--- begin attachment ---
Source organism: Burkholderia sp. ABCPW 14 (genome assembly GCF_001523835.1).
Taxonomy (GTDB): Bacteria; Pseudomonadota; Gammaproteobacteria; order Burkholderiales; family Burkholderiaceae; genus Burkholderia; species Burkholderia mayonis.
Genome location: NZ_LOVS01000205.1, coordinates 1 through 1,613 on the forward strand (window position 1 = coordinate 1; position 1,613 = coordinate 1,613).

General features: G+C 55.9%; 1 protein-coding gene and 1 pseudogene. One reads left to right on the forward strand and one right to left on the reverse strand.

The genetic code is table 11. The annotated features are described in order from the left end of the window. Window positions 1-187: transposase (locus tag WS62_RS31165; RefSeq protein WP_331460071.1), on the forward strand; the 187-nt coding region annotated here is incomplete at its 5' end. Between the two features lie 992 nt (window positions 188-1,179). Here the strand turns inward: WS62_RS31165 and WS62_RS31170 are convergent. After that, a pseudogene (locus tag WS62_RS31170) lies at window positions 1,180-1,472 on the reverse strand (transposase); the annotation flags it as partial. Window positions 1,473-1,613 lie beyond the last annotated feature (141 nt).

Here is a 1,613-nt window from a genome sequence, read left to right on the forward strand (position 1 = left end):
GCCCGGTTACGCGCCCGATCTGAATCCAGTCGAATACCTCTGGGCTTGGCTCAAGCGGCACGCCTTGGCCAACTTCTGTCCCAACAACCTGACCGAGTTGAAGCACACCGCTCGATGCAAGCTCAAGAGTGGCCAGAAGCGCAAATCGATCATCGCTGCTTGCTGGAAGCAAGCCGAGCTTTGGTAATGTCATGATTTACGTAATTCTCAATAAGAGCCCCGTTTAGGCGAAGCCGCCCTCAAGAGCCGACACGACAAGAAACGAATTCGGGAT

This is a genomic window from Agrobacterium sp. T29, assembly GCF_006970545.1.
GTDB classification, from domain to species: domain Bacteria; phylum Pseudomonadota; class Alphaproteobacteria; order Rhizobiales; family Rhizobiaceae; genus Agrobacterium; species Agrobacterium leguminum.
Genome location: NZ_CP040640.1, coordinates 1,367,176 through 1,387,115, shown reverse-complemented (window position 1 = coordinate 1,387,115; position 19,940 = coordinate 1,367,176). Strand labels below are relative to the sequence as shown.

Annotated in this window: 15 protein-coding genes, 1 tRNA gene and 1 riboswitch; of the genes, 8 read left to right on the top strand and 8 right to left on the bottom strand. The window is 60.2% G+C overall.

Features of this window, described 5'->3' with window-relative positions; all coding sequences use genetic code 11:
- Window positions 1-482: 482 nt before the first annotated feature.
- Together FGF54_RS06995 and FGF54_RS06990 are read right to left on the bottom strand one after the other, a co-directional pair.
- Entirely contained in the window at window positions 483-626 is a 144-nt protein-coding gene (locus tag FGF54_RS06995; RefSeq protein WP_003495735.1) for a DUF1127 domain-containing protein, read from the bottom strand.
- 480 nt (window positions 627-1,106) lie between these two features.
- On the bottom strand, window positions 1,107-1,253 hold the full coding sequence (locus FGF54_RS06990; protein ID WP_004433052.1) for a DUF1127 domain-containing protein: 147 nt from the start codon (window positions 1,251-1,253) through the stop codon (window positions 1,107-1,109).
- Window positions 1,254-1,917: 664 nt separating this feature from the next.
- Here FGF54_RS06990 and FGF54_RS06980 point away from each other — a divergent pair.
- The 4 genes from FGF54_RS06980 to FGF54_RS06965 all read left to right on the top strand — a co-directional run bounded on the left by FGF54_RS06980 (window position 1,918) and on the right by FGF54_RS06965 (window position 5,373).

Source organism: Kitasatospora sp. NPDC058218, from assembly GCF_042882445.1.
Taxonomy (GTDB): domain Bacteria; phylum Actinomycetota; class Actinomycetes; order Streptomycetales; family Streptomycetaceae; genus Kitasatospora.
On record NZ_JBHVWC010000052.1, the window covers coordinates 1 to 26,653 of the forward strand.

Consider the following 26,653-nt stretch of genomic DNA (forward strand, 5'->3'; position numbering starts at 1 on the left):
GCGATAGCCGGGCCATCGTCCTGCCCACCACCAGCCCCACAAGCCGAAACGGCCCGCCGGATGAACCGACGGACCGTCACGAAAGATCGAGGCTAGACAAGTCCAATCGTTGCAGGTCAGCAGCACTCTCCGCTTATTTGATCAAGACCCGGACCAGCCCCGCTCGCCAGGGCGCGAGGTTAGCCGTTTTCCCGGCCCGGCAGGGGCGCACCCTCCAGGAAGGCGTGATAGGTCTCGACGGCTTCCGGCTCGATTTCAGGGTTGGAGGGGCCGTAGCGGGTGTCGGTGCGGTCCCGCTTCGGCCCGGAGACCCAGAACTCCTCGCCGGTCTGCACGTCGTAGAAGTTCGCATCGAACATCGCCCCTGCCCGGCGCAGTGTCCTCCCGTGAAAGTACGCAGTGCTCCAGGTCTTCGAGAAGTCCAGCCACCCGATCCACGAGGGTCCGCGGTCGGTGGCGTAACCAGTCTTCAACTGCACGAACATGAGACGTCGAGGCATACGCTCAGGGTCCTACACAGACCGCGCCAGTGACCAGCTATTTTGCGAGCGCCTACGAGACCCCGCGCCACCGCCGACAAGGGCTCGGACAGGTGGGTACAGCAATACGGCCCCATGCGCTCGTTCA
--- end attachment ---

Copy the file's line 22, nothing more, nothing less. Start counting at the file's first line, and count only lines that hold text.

Taxonomy (GTDB): domain Bacteria; phylum Actinomycetota; class Actinomycetes; order Streptomycetales; family Streptomycetaceae; genus Kitasatospora.